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Sri Lanka - General Impressions and Brief History

SRI LANKA | Thursday, 8 May 2014 | Views [2002]

Sri Lanka – General Impressions and Brief Cultural History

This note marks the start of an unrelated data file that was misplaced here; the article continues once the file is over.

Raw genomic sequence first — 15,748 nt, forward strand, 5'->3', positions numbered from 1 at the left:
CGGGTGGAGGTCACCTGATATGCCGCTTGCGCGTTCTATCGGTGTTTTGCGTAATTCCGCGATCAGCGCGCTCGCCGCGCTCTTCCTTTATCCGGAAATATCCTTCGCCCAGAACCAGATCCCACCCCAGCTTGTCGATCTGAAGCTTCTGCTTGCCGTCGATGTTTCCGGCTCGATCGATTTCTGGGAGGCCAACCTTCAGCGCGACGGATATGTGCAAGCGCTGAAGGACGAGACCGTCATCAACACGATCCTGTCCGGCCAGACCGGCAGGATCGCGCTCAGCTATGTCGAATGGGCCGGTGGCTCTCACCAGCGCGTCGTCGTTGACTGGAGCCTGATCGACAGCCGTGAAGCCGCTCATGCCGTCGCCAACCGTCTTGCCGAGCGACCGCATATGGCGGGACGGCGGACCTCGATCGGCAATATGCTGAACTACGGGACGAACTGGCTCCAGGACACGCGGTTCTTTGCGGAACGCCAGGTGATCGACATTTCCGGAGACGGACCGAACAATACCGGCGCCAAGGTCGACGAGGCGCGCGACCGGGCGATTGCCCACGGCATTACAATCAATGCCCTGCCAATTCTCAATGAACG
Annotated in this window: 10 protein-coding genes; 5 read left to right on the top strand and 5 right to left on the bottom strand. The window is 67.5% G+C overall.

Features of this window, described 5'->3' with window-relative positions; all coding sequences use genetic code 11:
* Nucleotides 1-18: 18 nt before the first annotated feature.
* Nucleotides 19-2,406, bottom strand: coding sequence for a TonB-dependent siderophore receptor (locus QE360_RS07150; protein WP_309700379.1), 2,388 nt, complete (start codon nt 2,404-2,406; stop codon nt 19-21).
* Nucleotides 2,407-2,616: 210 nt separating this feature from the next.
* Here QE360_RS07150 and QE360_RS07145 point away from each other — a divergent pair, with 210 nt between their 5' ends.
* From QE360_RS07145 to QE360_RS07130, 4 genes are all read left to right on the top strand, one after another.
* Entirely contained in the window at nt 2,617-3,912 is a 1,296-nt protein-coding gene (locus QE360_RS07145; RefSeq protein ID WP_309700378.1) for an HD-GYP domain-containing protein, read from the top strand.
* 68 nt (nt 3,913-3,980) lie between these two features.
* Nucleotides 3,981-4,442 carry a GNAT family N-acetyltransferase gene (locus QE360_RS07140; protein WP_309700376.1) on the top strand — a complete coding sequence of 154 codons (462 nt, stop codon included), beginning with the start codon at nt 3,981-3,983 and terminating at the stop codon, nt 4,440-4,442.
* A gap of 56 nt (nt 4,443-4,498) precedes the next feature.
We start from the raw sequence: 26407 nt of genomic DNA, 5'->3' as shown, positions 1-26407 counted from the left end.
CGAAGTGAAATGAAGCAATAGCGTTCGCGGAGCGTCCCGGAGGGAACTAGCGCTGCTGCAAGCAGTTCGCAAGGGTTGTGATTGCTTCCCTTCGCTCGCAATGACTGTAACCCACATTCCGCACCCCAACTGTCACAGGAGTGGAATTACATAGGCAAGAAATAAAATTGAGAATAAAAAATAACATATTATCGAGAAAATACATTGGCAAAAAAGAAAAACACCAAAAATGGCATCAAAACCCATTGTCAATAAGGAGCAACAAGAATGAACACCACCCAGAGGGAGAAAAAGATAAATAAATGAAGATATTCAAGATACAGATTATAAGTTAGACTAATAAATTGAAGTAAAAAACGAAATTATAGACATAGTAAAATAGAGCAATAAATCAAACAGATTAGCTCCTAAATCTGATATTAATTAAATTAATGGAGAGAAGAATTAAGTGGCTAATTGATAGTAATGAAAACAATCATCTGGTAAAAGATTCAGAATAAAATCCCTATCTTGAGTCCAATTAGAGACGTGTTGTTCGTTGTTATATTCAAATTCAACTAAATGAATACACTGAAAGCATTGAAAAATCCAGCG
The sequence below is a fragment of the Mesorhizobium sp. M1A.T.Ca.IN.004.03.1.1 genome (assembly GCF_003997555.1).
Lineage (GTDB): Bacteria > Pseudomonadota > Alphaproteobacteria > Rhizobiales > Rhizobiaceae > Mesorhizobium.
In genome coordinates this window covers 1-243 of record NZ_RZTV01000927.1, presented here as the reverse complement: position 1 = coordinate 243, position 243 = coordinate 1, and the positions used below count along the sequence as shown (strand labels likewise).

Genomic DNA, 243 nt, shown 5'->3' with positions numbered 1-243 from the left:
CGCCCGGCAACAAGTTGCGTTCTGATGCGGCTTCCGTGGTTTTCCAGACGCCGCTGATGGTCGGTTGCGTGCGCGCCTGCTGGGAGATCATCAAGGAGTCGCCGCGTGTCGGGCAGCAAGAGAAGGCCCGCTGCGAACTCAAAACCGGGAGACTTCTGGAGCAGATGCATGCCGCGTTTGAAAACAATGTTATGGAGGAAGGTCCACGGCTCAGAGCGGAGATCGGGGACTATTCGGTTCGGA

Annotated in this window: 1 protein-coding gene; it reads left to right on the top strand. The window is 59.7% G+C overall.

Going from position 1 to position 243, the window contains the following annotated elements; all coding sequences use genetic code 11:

The mythical land of Ceylon/Sri Lanka has long held a grip on my fantasy.  It is a land of legend, both Hindu and Buddhist, as well as the birthplace for the historical record of Buddhist texts. It is a land filled with incredible scenery and wildlife.  It is a place where earth touches the sky in naturally formed and human constructed mandalas.  Some consider it paradise on earth, while others recognize the very real material and political problems the nation has undergone over the past few years.  With the Civil War now behind them, the government is doing all in its power to invite tourists and their foreign currency back to the island, long a site of international trade.  Marco Polo, Ibn Battuta, and many other early merchant-explorers relate stories of their time and experiences in Sri Lanka and speak of the tremendous cities they encountered.  I wanted to see them for myself and also to see if the stories from Myanmar, Laos and Thailand about the Sri Lankan influence in Stupa design and conventions in the development of the Buddha image could be substantiated. What I found was that the stupa connection with two Bagan, Myanmar exemplars are fairly clearly demonstrated, but the convention with the straight fingers on the Buddha is not at all definitively shown and more research could well be conducted on this aspect of the imagery.